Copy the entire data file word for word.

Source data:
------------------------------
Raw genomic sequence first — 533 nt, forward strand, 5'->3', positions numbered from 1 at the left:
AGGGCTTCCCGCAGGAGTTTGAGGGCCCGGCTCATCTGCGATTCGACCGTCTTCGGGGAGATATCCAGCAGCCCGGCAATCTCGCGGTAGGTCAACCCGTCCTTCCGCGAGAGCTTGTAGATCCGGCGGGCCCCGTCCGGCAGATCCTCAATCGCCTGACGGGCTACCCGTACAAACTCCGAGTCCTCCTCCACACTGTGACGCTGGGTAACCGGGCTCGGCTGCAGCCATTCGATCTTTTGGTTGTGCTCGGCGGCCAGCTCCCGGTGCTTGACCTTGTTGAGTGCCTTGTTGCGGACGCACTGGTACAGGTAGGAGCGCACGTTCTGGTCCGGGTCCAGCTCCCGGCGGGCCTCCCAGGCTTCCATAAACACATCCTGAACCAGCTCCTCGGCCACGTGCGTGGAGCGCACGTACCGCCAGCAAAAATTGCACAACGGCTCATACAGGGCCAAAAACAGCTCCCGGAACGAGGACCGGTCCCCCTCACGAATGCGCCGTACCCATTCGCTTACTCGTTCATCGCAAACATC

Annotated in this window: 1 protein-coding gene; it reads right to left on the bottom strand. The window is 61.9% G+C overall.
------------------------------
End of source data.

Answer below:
Raw genomic sequence first — 533 nt, forward strand, 5'->3', positions numbered from 1 at the left:
AGGGCTTCCCGCAGGAGTTTGAGGGCCCGGCTCATCTGCGATTCGACCGTCTTCGGGGAGATATCCAGCAGCCCGGCAATCTCGCGGTAGGTCAACCCGTCCTTCCGCGAGAGCTTGTAGATCCGGCGGGCCCCGTCCGGCAGATCCTCAATCGCCTGACGGGCTACCCGTACAAACTCCGAGTCCTCCTCCACACTGTGACGCTGGGTAACCGGGCTCGGCTGCAGCCATTCGATCTTTTGGTTGTGCTCGGCGGCCAGCTCCCGGTGCTTGACCTTGTTGAGTGCCTTGTTGCGGACGCACTGGTACAGGTAGGAGCGCACGTTCTGGTCCGGGTCCAGCTCCCGGCGGGCCTCCCAGGCTTCCATAAACACATCCTGAACCAGCTCCTCGGCCACGTGCGTGGAGCGCACGTACCGCCAGCAAAAATTGCACAACGGCTCATACAGGGCCAAAAACAGCTCCCGGAACGAGGACCGGTCCCCCTCACGAATGCGCCGTACCCATTCGCTTACTCGTTCATCGCAAACATC

Annotated in this window: 1 protein-coding gene; it reads right to left on the bottom strand. The window is 61.9% G+C overall.